Twitter $TWTR: What is the catalyst for growth?

Posted By on September 8, 2015

For those owning Twitter stock (TWTR) – trading Tuesday afternoon at $27.22 (down 3.3%), it has been a year without all that much good news to cheer about, followed by a declining stock price since May 2015.

Today another executive, the former CFO Mike Gupta (overseeing the company’s venture capital arm) jumped ship. One wonders what  the day to day mood of employees is like … especially for those holding stock options and doing their jobs (or still acting like they are living in a frat house — mentioned by a few analysts on the outside). More telling would be what management meetings must be like trying to figure out how to grow this “once a darling” social networking company? Oh to be a fly on the wall. It seems like investors are pinning way too much on finding a new captain to steer this ship … hopefully “steer” although it might be more like his/her ability to first right the ship? 

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The gloomy picture aside, there are reasons to be optimistic. Appointing any experienced CEO will definitely give the company a boost. Someone with executive level experience and proven leadership qualities (even without the social networking and tech credentials) will give investor’s something to pin their hopes on. Longer term, the most substantial reasons for optimism is the expansion of the Twitter self-service ad platform expanding in new countries. Currently more than two dozen countries offer Twitter-promoted tweets and videos outside Twitter. According to research analysts, “the latter feature will be implemented via the Twitter Audience Platform (formerly known as Twitter Publisher Network), and will generate the potential for the company to leverage the scale of its MoPub network.”

Ameet Randive, senior director of revenue products at Twitter, spoke about the importance of this move, underlining that it allows advertisers to reach 700 million people, compared to 300 million active Twitter users, while also stressing that it targets the trend of increased user time spent on mobile in general and in mobile apps in particular. In a blog post last August, Twitter provided indications of the effectiveness of its platform’s ads, citing results from a MediaScience study, according to which "consumers – both on and off Twitter users – spent about 123% more time with Twitter Audience Platform ads compared to traditional mobile interstitial ads".

There are many reasons to believe that the aforementioned strategies will have a significant positive impact on Twitter’s revenue growth and that it may serve in restoring some of the belief in the company’s capacity to fulfill the potential the market once saw in it.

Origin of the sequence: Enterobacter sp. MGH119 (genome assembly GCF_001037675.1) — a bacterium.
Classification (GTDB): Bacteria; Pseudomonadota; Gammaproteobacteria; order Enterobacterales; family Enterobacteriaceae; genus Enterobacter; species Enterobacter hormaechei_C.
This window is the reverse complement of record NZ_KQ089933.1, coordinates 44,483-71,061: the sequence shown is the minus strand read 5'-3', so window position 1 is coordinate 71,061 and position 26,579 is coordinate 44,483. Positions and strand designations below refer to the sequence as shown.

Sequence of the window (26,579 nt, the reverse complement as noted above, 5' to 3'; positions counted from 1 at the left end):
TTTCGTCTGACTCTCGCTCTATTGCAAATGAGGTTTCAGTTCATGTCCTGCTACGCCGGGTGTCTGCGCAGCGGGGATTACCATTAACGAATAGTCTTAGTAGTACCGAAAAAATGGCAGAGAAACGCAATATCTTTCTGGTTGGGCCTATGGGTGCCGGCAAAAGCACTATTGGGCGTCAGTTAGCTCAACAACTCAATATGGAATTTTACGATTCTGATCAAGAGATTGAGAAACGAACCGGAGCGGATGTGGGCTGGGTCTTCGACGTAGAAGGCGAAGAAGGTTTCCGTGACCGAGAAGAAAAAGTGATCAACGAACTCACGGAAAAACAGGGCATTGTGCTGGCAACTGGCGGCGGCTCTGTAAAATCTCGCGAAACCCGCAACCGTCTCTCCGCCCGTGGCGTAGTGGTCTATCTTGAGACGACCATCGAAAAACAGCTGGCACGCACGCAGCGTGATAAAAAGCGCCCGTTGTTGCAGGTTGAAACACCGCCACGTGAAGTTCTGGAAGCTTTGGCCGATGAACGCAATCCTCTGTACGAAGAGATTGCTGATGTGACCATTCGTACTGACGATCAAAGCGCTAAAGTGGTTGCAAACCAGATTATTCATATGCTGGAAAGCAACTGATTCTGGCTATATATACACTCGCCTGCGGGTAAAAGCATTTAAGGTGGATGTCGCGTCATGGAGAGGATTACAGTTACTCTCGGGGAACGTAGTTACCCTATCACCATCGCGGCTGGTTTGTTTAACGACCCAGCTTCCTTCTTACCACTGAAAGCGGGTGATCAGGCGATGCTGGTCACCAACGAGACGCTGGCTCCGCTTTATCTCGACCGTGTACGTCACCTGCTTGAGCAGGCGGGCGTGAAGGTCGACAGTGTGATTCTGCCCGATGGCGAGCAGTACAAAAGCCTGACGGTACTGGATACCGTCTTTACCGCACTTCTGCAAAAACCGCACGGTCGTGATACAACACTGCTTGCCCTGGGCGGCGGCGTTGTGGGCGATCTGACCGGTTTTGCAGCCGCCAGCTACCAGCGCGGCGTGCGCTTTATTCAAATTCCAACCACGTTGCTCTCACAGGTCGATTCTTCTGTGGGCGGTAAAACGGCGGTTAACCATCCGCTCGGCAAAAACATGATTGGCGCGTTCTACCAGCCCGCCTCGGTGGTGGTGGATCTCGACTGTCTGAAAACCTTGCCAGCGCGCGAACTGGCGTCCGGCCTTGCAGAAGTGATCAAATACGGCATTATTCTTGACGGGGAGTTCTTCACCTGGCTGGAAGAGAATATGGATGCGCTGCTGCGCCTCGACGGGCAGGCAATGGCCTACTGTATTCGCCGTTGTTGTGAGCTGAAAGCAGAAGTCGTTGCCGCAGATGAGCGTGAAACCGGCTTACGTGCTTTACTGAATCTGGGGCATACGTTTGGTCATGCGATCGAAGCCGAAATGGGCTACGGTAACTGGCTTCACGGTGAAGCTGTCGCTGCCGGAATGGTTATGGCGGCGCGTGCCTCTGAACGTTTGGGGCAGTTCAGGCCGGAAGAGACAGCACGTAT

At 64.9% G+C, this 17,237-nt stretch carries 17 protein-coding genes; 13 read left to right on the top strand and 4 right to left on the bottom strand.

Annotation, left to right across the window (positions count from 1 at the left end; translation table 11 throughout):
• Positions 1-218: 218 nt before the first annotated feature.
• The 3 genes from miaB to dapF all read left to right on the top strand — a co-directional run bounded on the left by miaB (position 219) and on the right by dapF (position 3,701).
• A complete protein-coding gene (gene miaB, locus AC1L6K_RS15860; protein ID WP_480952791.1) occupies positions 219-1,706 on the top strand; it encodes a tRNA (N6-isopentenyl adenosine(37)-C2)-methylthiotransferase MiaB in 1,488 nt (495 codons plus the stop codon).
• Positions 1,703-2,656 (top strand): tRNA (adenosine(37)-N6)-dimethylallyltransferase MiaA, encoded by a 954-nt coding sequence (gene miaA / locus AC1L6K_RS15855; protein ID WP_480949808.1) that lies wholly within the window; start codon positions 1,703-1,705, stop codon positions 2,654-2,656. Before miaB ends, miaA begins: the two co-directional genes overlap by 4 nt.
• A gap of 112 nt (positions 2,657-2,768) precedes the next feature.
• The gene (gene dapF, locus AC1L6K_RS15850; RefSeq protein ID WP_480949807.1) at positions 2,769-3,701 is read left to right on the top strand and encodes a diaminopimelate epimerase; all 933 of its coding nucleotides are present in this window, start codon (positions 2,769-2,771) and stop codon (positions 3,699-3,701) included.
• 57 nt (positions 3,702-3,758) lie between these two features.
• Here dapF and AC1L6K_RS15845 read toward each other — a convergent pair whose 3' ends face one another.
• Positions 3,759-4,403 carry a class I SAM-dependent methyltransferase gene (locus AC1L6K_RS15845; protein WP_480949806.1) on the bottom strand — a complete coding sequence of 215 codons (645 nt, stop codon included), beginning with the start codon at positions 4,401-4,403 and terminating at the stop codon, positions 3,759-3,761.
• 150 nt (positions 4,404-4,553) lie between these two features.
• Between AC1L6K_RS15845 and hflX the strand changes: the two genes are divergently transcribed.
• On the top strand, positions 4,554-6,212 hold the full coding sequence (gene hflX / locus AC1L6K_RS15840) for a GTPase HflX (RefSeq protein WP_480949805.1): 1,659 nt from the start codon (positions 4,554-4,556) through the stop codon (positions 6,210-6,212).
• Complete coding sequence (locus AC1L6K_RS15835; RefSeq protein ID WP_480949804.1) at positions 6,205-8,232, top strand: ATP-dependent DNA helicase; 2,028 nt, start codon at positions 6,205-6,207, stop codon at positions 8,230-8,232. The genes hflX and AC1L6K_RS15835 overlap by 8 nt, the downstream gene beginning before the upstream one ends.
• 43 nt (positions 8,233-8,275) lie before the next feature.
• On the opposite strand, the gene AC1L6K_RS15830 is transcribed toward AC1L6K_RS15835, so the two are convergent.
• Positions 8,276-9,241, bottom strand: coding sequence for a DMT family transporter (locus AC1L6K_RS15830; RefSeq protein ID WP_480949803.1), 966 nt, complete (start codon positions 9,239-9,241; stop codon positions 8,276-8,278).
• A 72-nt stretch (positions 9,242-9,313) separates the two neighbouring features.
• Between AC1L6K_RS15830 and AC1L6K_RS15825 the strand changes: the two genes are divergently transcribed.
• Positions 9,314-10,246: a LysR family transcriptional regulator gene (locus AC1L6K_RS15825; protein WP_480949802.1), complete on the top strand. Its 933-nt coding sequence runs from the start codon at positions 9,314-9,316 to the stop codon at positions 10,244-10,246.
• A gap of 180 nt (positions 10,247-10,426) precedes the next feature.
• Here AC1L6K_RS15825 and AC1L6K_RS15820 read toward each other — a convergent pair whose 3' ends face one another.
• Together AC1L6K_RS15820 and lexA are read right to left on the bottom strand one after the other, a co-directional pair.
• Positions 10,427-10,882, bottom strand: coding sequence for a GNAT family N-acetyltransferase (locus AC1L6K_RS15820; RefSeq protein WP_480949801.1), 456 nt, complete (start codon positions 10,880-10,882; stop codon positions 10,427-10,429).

However, a more fundamental challenge the company faces has to do with its core product and, consequently, its long-term appeal to users.

Twitter is nowhere near becoming as big a part of users’ lives as Facebook (NASDAQ:FB) is. Indicative of this is the fact that it lost 1 million users due to the fact that after the roll-out of Apple’s (NASDAQ:AAPL) iOS 8 smartphone operating system, "users either forgot their password or never bothered to re-download the Twitter app", while an integration bug in Apple’s Safari mobile browser cost it approximately another 3 million users. If issues like these can make users can jump ship, you should be worried.

The implementation of a more intense type of monetization strategy may very well serve in further alienating users.

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In conclusion, while Twitter is making moves that can have a notable positive impact on its revenue growth in the medium term, and indicators of bullish sentiment may pop up in that time span, the fundamental issue remains the product’s lack of mass market appeal, and investors with an eye on long-term potential should keep that in mind.

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Comments

Desultory - des-uhl-tawr-ee, -tohr-ee

  1. lacking in consistency, constancy, or visible order, disconnected; fitful: desultory conversation.
  2. digressing from or unconnected with the main subject; random: a desultory remark.
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